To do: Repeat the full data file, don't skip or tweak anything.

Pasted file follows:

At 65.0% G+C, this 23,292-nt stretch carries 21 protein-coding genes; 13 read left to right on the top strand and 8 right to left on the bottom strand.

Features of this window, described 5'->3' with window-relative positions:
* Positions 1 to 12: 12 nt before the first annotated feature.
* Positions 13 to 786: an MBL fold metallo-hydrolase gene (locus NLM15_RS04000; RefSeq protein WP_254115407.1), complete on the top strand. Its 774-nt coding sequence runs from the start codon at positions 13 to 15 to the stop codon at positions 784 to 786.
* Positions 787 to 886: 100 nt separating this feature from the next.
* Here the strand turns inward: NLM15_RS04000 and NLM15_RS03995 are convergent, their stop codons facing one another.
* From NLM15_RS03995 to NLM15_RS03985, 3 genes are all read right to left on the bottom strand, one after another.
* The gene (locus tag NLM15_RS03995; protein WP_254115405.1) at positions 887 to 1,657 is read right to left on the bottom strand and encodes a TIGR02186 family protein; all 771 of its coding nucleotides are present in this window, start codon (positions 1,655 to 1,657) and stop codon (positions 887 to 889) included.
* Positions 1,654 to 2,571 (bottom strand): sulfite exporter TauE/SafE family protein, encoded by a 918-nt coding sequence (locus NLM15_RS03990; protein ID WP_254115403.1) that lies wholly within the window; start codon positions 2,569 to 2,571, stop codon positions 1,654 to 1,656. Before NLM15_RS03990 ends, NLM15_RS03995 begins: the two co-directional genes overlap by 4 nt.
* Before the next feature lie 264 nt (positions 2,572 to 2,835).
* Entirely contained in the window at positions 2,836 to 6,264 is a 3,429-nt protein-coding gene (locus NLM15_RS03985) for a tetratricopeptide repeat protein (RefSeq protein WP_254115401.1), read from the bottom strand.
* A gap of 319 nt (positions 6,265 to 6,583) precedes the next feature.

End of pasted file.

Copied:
At 65.0% G+C, this 23,292-nt stretch carries 21 protein-coding genes; 13 read left to right on the top strand and 8 right to left on the bottom strand.

Features of this window, described 5'->3' with window-relative positions:
* Positions 1 to 12: 12 nt before the first annotated feature.
* Positions 13 to 786: an MBL fold metallo-hydrolase gene (locus NLM15_RS04000; RefSeq protein WP_254115407.1), complete on the top strand. Its 774-nt coding sequence runs from the start codon at positions 13 to 15 to the stop codon at positions 784 to 786.
* Positions 787 to 886: 100 nt separating this feature from the next.
* Here the strand turns inward: NLM15_RS04000 and NLM15_RS03995 are convergent, their stop codons facing one another.
* From NLM15_RS03995 to NLM15_RS03985, 3 genes are all read right to left on the bottom strand, one after another.
* The gene (locus tag NLM15_RS03995; protein WP_254115405.1) at positions 887 to 1,657 is read right to left on the bottom strand and encodes a TIGR02186 family protein; all 771 of its coding nucleotides are present in this window, start codon (positions 1,655 to 1,657) and stop codon (positions 887 to 889) included.
* Positions 1,654 to 2,571 (bottom strand): sulfite exporter TauE/SafE family protein, encoded by a 918-nt coding sequence (locus NLM15_RS03990; protein ID WP_254115403.1) that lies wholly within the window; start codon positions 2,569 to 2,571, stop codon positions 1,654 to 1,656. Before NLM15_RS03990 ends, NLM15_RS03995 begins: the two co-directional genes overlap by 4 nt.
* Before the next feature lie 264 nt (positions 2,572 to 2,835).
* Entirely contained in the window at positions 2,836 to 6,264 is a 3,429-nt protein-coding gene (locus NLM15_RS03985) for a tetratricopeptide repeat protein (RefSeq protein WP_254115401.1), read from the bottom strand.
* A gap of 319 nt (positions 6,265 to 6,583) precedes the next feature.